Must Read: Prophet, Volume 1: Remission
Publisher: Image Comics
Trade Paper Back (Collects issues 21-26)
Writer: Brandon Graham
Artists: Simon Roy (issues 21-23), Farel Dalrymple (issues24,25), Brandon Graham (also drew issue 26)
Summary: John Prophet awakes in a far distant future, already fully geared and prepared for a mission that he just knowingly heads to complete. The first issue has John following this ghostly little girl very similar to “Cortana” to Master Chief in the Halo Series (Computer Holograph that the user can see and hear) and instructs him to keep moving forward. The additional issues follow John to complete missions, but also reveal various plot points, didn’t want to include spoilers since you can essentially google the spoilers anyway.
I love reading comics, but I get really pumped when I read something that I’d like people to really know about. I’m constantly wading through the weekly options of titles and bypassing the usual mainstream titles, usually because everyone knows about them. There are these great titles that catch my eye, either by the cover or because the title doesn’t have DC or Marvel stamped on it.
The art reminded me of some European influence and some more stylized American style comics without the big muscles and superhero types which was fitting considering the story is more of a space odyssey than buff guys running around space. There is a lot of action, but still a lot of subtle details especially because of the variety of alien cultures and tools. The other thing happening with much of these first couple of issues is that John isn’t really having any dialogue since he’s completing the mission solo. Most of the text is just narrative and notation, but it definitely helps fill in some of the backstory as each panel needs no explanation or dialogue of what is happening. The notation just lets you know what various alien things are like the Dolamante, a personal organic symbiotic utility cloak or the star suit.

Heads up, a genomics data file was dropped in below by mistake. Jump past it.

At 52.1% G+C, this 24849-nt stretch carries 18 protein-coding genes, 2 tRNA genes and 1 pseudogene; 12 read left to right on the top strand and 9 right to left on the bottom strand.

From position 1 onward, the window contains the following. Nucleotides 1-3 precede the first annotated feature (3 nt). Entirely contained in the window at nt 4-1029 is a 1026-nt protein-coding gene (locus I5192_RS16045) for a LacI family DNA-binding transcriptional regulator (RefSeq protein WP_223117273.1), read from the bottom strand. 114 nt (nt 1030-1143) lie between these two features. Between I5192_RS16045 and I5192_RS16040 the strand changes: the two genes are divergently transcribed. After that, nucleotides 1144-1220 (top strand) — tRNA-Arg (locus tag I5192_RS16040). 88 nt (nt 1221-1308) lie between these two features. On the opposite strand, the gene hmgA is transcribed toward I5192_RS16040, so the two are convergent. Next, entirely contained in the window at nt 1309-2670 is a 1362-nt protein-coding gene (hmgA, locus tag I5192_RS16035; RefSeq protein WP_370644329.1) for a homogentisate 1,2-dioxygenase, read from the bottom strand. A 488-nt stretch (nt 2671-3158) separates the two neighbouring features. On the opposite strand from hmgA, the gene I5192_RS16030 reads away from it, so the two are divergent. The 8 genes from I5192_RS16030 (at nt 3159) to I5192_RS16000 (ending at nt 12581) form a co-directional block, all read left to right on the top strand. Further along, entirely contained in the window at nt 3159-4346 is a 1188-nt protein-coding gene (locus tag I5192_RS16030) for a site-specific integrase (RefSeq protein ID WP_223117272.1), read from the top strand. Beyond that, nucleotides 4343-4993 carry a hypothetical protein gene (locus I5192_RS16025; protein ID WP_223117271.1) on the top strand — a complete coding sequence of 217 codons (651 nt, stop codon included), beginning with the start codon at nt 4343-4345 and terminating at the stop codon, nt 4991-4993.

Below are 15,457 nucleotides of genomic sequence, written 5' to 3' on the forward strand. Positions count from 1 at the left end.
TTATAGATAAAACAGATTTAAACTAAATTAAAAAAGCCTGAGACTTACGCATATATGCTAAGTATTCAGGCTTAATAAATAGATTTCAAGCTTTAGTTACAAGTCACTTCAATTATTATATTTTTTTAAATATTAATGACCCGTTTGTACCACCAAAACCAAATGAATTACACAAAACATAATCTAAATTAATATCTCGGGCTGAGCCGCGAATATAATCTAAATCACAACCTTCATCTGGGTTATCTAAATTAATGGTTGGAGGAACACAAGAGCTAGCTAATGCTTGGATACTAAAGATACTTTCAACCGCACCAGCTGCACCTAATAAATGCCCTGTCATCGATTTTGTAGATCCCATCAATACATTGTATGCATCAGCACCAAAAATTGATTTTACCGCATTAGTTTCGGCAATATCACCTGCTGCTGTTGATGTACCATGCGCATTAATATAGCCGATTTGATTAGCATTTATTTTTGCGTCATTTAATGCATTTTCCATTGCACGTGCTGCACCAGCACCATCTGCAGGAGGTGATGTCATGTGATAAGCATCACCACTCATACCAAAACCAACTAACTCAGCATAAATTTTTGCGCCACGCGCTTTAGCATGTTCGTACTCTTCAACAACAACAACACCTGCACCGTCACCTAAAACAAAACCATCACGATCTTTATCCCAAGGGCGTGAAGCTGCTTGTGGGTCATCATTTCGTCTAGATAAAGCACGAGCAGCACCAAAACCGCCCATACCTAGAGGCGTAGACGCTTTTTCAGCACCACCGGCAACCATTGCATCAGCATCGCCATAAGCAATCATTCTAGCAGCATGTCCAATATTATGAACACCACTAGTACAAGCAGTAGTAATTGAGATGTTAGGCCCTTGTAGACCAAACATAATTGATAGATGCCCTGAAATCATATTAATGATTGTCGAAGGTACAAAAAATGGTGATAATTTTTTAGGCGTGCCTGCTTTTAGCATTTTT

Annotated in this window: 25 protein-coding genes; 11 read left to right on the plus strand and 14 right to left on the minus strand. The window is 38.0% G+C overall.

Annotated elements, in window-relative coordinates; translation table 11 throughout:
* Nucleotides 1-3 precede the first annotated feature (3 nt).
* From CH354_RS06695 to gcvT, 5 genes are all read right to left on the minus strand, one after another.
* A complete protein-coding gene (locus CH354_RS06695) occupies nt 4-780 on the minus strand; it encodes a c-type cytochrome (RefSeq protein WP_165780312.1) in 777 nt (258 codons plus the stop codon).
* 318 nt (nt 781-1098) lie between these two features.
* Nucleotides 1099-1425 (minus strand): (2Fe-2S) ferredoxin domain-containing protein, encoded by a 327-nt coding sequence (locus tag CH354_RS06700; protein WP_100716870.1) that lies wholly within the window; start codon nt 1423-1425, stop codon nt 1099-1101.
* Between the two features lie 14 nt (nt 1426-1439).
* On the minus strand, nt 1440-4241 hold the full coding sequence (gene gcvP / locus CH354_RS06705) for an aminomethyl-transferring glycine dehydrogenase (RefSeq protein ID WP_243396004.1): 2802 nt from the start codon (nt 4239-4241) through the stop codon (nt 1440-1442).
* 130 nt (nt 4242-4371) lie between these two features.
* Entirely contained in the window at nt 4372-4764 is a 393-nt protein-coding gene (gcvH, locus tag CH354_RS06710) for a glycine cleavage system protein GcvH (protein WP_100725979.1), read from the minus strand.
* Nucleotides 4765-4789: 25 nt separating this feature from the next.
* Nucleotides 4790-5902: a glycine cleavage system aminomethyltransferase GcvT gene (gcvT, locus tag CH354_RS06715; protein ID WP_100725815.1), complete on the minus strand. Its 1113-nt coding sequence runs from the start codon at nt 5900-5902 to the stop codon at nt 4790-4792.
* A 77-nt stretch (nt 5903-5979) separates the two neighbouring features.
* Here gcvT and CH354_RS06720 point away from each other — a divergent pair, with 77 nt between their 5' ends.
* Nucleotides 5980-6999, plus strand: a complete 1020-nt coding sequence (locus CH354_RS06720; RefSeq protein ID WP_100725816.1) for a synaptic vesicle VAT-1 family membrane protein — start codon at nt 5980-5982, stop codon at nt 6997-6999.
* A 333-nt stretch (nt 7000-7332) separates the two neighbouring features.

How does one judge writing for comics? In my opinion its a collaboration between the artist and writer, is there enough information on the page to let you know what is happening and from panel to panel and page to page and seeing the big picture of all those pages together. Does it make sense and draw you toward something without giving it all away? This book does all of that. It rolls up this fantastical arena of epic proportions into this subtle space action and adventure genre that leaves me with the need to read the next story that comes out.
A side note on the issue numbering, this series starts at issue 21 because it is loosely based off the original Prophet title by a Marvel artist Rob Liefeld. The stories don’t coincide, but it seemed like there was some agreement or some such decision to continue with the issue numbering where Liefeld’s books ended.
Overall this book is awesome from the writing and the drawings and definitely needs your attention and what great comics can be.